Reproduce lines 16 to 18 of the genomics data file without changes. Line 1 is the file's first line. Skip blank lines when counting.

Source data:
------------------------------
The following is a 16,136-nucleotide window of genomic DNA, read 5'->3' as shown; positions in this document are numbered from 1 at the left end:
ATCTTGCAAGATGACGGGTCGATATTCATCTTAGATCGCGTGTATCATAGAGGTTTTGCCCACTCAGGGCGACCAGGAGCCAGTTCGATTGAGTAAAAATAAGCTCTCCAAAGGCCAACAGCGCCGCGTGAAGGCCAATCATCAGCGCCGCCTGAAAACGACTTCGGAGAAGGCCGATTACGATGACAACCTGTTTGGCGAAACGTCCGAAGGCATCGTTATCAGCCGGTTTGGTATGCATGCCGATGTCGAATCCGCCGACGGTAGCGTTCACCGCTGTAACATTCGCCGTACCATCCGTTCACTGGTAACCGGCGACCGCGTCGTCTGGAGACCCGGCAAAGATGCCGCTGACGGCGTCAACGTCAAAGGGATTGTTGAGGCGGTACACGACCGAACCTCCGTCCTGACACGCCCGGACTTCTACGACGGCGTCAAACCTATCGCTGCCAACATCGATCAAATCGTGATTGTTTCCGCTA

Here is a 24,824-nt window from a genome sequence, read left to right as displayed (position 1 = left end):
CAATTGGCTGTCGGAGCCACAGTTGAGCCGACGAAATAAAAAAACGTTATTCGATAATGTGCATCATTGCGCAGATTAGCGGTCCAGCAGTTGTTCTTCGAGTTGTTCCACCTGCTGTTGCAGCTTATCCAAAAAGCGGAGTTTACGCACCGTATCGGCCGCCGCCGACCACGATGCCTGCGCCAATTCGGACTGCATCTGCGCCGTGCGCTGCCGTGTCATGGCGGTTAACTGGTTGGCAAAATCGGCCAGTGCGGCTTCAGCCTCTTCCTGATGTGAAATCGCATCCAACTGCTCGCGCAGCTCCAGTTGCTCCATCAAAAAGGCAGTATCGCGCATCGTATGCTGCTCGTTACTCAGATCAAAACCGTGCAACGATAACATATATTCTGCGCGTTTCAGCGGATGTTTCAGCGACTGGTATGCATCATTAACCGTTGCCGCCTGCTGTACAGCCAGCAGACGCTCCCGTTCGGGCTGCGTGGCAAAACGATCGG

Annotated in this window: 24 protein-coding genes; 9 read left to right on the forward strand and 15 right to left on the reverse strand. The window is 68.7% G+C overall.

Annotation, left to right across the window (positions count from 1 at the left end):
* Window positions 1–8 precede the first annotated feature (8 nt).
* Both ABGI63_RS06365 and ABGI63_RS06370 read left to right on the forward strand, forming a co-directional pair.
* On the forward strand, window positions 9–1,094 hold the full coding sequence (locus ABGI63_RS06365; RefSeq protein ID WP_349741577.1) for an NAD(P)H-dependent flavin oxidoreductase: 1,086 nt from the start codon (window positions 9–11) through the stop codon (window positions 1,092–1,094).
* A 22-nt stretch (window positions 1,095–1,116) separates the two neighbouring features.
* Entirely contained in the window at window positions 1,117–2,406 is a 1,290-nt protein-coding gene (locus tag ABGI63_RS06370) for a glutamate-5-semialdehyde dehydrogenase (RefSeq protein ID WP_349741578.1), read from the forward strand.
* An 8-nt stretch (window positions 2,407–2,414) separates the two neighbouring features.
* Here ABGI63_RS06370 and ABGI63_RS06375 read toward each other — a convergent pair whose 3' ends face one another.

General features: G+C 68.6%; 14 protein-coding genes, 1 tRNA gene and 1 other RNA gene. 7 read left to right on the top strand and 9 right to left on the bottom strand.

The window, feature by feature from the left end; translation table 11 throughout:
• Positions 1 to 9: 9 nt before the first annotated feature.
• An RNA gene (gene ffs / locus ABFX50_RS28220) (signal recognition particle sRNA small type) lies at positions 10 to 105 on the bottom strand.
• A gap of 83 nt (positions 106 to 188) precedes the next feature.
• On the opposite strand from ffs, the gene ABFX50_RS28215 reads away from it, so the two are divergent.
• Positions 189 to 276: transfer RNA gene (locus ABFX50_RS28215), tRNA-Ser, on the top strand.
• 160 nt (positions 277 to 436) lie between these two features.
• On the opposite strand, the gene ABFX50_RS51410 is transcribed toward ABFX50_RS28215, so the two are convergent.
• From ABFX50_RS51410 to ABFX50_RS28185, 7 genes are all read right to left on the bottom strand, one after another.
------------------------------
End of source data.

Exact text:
• Positions 1 to 9: 9 nt before the first annotated feature.
• An RNA gene (gene ffs / locus ABFX50_RS28220) (signal recognition particle sRNA small type) lies at positions 10 to 105 on the bottom strand.
• A gap of 83 nt (positions 106 to 188) precedes the next feature.